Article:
I realized I had never posted much about the last book I wrote with the Rev’d Melody Shobe, Faithful Questions: Exploring the Way with Jesus. So here is a sample chapter on prayer.
A 2014 survey shows that we Americans are not praying the way Jesus taught us to pray. Instead, we mostly pray for ourselves and our own personal needs. But that’s not how Jesus taught us to pray.
I was delighted when Cambridge University Press asked me if they could send along a review copy of George Herbert: 100 Poems. While an ebook is available, this is one to own in paper. Keep it at your bedside for morning or bedtime reading, or perhaps leave it at work for mental excursions into rural England during your breaks.
Sometimes, I think we confuse the work of the church and the work of disciples. The church — literally, the ekklesia, the community — is found where Christians are gathered. The work of the church is to offer prayer and praise; to proclaim the Gospel; and to promote justice, peace, and love.
I’m interested in what I see as an inherent invitation to empathy in the way the vote results were made known. I’m also intrigued by some of the responses I saw to the final result.
I’d like to offer a few thoughts and reflections from my time at the recently concluded General Synod of the Anglican Church of Canada.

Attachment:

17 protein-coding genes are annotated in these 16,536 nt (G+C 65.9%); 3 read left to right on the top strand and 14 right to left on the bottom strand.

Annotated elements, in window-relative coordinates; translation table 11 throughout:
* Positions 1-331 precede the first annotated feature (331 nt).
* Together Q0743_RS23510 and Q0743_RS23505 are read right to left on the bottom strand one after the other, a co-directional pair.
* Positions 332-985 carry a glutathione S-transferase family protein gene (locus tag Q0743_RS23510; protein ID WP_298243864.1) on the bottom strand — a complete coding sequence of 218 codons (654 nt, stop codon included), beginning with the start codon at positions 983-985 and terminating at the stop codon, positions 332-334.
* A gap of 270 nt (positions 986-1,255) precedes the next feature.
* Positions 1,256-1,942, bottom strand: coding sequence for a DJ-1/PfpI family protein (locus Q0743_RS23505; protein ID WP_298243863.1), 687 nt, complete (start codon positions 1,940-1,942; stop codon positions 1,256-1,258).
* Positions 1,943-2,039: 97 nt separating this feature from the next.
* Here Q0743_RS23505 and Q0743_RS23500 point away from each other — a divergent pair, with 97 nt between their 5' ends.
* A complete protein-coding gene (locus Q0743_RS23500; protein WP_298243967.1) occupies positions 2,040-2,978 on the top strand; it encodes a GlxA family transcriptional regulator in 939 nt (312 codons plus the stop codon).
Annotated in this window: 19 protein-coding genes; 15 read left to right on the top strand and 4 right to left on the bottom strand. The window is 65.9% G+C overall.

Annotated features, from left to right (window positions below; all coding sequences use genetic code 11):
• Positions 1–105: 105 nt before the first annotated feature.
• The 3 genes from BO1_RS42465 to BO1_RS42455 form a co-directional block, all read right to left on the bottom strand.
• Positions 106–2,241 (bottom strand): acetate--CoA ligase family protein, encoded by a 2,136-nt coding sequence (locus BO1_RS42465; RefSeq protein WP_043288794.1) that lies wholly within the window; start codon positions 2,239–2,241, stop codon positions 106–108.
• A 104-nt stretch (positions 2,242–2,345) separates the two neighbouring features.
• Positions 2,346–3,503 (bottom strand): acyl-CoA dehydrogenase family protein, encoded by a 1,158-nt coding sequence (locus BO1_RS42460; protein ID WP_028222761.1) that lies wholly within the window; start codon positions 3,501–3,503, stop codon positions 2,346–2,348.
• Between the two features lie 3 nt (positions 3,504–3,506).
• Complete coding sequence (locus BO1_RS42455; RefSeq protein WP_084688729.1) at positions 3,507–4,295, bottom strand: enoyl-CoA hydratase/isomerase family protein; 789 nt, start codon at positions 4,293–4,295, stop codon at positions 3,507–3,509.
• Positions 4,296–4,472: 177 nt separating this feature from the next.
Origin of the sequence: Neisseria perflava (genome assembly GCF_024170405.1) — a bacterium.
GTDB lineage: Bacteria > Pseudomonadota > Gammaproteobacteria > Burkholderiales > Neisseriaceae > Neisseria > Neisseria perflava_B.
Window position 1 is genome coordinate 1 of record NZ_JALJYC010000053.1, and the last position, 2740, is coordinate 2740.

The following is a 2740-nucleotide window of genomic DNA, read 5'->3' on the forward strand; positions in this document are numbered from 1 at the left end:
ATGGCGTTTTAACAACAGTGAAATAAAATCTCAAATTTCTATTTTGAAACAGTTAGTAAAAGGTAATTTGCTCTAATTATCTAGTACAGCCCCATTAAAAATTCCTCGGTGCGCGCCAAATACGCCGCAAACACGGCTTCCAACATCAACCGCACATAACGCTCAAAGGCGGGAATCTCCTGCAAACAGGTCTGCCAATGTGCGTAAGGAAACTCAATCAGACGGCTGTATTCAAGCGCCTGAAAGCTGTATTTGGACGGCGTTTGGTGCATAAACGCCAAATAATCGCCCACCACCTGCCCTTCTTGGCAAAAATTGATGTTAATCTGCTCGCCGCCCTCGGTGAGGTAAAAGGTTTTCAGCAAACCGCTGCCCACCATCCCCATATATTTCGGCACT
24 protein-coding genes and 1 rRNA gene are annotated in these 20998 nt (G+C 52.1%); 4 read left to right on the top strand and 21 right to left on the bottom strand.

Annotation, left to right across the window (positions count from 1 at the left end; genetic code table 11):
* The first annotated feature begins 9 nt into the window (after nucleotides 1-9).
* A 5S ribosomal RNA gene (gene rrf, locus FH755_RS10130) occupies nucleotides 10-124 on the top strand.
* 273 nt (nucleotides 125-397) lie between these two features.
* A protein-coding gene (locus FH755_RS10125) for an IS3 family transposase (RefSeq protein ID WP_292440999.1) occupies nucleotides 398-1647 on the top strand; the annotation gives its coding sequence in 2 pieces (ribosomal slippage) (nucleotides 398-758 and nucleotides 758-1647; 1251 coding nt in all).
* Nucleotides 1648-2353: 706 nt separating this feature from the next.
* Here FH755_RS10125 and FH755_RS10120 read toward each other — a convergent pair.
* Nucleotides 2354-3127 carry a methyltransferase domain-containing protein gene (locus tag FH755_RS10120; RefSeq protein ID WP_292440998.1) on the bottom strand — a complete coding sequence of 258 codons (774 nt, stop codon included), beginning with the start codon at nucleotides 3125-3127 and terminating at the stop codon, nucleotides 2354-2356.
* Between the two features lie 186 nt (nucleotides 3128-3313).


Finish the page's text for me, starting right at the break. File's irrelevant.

There’s not a wrong way to pray. Have a look in the scriptures, and you’ll see people praying all kinds of ways — and you’ll see folks who fail to pray very well at all. St. Paul exhorts us to pray without ceasing, but that prayer can take many forms. For some people, the daily office works brilliantly. For others, contemplative prayer is where it’s at.
Jesus taught us to love everyone, and whether or not we like them has no bearing on it. Christian love is not about emotions, it is about grace. Christian love does not come with a Hollywood soundtrack, but rather with the sweaty brow of hard work.
In an annual tradition, here is the customary Epiphany Proclamation, to be read out at services today and shared with the faithful. Since I am not serving in a parish, I am pleased to share this with you, dear reader, here on 7WD.
Back in July, an article on evangelism and race was the cover story in Christianity Today (“Dear Pastor, Can I Come to Your Church?”). The author set out to answer a vital question, “Do Christian churches in the United States actually welcome people from different racial and ethnic groups?” Turns out, the Episcopal Church does not have a good record on race and evangelism.
I pulled a blogging muscle in the run-up to General Convention last spring. Of course, I don’t mean a literal muscle. Just got a bit worn out, so I’ve had a rest. But it’s time to write again! As soon as I get all the cobwebs cleared, I’ll have more to say on the usual topics and maybe some new ones.
We’re looking at four structure resolutions today. Three resolutions are to restructure executive council, to reduce the number of standing commissions, and to reform our budgeting process. We’ll also look at a resolution on provinces. Time is short, but I’d like to share a few brief thoughts on these resolutions.